Nissan’s Sunderland plant celebrates the 30th anniversary of its official opening tomorrow.
Sunderland-born economist Paul Swinney, from the thinktank Centre for Cities, looks at what the plant has meant for the city and wider region - and why we can’t rely on it forever.
The Nissan car plant has had a huge impact on the economy of Sunderland and the wider region over the past 30 years.
But while it is right to celebrate the role it has played in the city in the past three decades, Sunderland’s growing reliance on the plant should also be a cause for caution.
No-one would dispute the effect Nissan has had in creating jobs and putting money in the pockets of Wearsiders. The plant itself employs nearly 7,000 people directly, while a further 4,000 people are employed in automotive jobs elsewhere in the city that most likely wouldn’t exist without Nissan.
It is also the most productive car plant in Europe, exporting more cars than the whole of Italy.
Nor is it just the scale of the plant that’s important – the timing of its arrival was also crucial.
Sunderland was ailing when Nissan first opened the factory gates. Between 1971 and 1991, the city lost 17,500 jobs (a fall of 15%), caused by the decline of the shipyards and mines.
There has been an impressive turnaround since, with Sunderland now home to 30% more jobs than at the start of the 1990s, partly as a result of Nissan. It is hard to imagine where the city would be now if the company hadn’t come and invested when it did.
But a city needs to have more than one engine to power its economy if it is to be prosperous in the years to come.
While the three decades of success that Nissan has had on Wearside should be celebrated, the dominance of the plant – with around one in 10 jobs in Sunderland based in the automotive industry – highlights the lack of success elsewhere in the city, and the on-going challenges it faces.
Here are a few.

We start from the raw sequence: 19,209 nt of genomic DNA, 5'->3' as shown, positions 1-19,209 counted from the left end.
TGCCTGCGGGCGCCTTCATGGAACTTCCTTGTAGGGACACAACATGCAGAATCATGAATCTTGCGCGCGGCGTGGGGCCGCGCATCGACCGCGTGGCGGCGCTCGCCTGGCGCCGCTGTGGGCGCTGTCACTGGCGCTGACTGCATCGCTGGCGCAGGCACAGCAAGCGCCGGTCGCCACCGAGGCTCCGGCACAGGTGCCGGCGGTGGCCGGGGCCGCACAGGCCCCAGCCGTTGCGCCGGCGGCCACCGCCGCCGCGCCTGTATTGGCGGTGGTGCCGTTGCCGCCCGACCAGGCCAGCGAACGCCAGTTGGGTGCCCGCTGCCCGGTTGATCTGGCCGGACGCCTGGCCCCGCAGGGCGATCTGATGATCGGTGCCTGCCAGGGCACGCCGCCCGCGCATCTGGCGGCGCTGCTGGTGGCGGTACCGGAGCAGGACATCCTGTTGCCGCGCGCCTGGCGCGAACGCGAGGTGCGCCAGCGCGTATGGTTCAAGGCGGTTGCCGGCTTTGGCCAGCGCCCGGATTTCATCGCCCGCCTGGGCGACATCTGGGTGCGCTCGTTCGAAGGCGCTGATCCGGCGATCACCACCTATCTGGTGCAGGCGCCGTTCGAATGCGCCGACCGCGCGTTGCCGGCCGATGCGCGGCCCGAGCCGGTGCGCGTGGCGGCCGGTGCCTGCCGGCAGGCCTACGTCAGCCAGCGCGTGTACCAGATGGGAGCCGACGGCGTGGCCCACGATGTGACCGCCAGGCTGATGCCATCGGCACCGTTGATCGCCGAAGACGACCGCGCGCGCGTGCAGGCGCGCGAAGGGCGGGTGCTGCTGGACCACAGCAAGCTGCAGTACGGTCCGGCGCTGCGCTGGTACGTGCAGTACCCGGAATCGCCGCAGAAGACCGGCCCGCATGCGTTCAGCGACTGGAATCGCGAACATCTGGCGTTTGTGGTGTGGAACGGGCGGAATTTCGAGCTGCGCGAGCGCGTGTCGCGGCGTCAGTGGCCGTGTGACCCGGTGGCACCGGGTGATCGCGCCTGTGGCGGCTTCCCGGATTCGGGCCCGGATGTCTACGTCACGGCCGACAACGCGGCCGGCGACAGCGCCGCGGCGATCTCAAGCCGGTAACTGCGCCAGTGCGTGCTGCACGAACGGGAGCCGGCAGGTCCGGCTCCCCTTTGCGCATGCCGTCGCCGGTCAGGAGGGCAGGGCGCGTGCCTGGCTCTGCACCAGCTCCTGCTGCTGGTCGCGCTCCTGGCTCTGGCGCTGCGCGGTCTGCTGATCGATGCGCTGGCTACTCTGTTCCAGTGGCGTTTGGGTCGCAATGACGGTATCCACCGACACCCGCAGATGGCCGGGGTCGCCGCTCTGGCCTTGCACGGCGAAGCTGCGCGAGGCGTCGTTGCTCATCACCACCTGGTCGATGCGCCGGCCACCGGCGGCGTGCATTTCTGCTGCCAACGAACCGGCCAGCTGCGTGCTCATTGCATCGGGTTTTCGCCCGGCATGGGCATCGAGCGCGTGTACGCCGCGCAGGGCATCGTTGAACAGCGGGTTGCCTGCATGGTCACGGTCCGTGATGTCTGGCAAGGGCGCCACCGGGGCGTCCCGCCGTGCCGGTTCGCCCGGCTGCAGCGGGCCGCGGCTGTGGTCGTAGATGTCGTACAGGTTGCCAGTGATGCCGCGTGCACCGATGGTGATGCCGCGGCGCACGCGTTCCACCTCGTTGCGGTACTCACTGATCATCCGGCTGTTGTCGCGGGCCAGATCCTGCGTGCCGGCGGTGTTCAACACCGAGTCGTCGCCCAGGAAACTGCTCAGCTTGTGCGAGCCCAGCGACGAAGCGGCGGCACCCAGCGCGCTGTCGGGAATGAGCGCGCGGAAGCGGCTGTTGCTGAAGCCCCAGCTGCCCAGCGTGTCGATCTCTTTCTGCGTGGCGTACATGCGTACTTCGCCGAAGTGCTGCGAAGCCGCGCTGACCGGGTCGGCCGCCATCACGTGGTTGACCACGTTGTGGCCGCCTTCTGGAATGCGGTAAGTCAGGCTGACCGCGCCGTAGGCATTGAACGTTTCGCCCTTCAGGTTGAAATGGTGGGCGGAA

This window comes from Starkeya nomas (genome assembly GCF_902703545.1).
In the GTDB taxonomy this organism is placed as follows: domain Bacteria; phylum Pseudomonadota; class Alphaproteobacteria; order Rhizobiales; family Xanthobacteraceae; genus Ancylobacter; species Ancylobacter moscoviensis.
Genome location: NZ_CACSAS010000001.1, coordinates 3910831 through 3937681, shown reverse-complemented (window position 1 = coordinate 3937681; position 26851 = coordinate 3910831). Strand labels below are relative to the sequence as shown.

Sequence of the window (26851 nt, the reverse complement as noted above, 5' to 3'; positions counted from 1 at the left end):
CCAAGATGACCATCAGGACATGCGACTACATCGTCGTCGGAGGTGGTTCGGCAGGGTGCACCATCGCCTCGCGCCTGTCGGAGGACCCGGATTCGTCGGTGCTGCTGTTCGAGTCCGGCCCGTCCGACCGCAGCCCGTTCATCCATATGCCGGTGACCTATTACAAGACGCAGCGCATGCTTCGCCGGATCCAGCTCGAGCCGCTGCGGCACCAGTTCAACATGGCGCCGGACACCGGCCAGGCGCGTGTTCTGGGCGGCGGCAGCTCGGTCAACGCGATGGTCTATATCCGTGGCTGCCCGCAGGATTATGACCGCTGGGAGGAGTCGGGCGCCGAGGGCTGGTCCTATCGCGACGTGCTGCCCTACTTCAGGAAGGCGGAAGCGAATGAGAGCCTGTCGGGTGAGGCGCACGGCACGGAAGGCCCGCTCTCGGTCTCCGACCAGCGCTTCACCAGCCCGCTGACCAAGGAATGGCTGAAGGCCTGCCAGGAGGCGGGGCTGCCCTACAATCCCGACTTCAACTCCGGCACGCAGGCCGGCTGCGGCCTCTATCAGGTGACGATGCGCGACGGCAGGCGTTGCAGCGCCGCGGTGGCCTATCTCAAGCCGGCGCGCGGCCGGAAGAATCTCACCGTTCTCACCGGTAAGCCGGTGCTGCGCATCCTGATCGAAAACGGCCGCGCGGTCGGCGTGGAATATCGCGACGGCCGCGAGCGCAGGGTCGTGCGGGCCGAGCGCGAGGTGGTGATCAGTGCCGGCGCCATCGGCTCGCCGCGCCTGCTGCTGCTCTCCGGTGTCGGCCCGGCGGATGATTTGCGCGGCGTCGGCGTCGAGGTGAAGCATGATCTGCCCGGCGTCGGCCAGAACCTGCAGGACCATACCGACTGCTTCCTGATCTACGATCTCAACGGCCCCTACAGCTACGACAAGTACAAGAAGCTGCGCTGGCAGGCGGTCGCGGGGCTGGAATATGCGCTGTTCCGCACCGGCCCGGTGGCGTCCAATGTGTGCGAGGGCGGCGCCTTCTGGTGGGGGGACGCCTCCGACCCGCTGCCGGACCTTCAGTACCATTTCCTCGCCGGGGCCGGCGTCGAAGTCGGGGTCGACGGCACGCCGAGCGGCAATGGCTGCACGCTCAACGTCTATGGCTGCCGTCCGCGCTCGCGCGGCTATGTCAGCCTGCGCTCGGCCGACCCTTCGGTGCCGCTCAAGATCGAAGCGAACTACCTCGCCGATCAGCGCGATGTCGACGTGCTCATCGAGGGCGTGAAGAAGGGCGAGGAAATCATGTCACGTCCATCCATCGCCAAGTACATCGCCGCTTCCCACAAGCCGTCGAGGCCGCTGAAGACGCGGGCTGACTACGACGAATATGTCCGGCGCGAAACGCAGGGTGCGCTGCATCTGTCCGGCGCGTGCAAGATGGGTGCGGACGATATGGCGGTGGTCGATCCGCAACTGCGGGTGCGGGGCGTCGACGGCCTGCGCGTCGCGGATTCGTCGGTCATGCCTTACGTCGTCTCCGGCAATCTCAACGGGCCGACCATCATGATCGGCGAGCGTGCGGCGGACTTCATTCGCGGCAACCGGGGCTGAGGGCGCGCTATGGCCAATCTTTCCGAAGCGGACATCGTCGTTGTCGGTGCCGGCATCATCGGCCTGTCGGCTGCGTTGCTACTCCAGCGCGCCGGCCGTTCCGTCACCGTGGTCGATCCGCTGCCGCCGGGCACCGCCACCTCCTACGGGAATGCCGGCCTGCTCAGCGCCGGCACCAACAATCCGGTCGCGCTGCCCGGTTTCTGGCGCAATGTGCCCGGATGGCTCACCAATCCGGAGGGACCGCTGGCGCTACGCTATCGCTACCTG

In 2015, Sunderland had the 15th lowest average wages out of the UK’s 63 cities. It also had the sixth lowest number of residents holding a degree of all cities, and the lowest share of high-skilled jobs of all cities in England and Wales in 2011 (the latest available data on this measure).
No business or industry stays in a city forever. The closure of the steel plant down in Teesside may be the most recent illustration of this, but the decline of mining and shipbuilding on the Wear – a mere generation ago – shows what impact having the fortunes of a place hitched on one industry can have if that industry disappears. Hopefully Nissan will stay in Sunderland for many decades to come.
But there is no guarantee of this.
Sunderland has had a great track record of attracting in business investment in recent years, as the success of the Doxford International business park, Hylton Riverside and Nissan itself bear testament to.
But much of this investment has been in lower-paid jobs – the call centres of Doxford being a good example – which has reinforced the low-wage nature of work and lack of career progression that currently characterises Sunderland’s economy.
Meanwhile, research by Centre for Cities shows that the higher-paid services jobs that Sunderland lacks are increasingly choosing a city centre base because of the benefits such a location offers.
Sunderland has struggled to attract these businesses precisely because its city centre does not offer the benefits the centres of other more successful cities do.
This has been compounded by decades of policy which has actively encouraged out of town development while ignoring the problems that the city centre faces.
Doxford International, Hylton Riverside, Rainton Bridge and the new enterprise zone around Nissan have all benefited from the public purse in one way or another at a time when the city centre economy has declined.
Thankfully, things are starting to change on this front. Keel Square is a welcome addition to the city’s economy, complementing the redevelopment of the fire station, while the development of the Vaux site will be key in improving the type of office space available to businesses considering locating in Sunderland.
But these positive changes need to sit within a wider plan of attracting in higher-paid jobs into the city centre, by improving skills, transport and the quality of office space available.
Without this, one-off projects such as Keel Square will not have the impact that we hope that they will.
Wearside should be proud of its car plant.
But Sunderland’s lack of success elsewhere in its economy mean that its residents have fewer job opportunities – and less money in their pockets – than people in other, more successful UK cities.
If this is to change, Sunderland needs to tackle head on its number one challenge – making its city centre a more profitable place to do business – so that it can attract more of the high-paying firms and jobs that offer the best chances of long-term prosperity.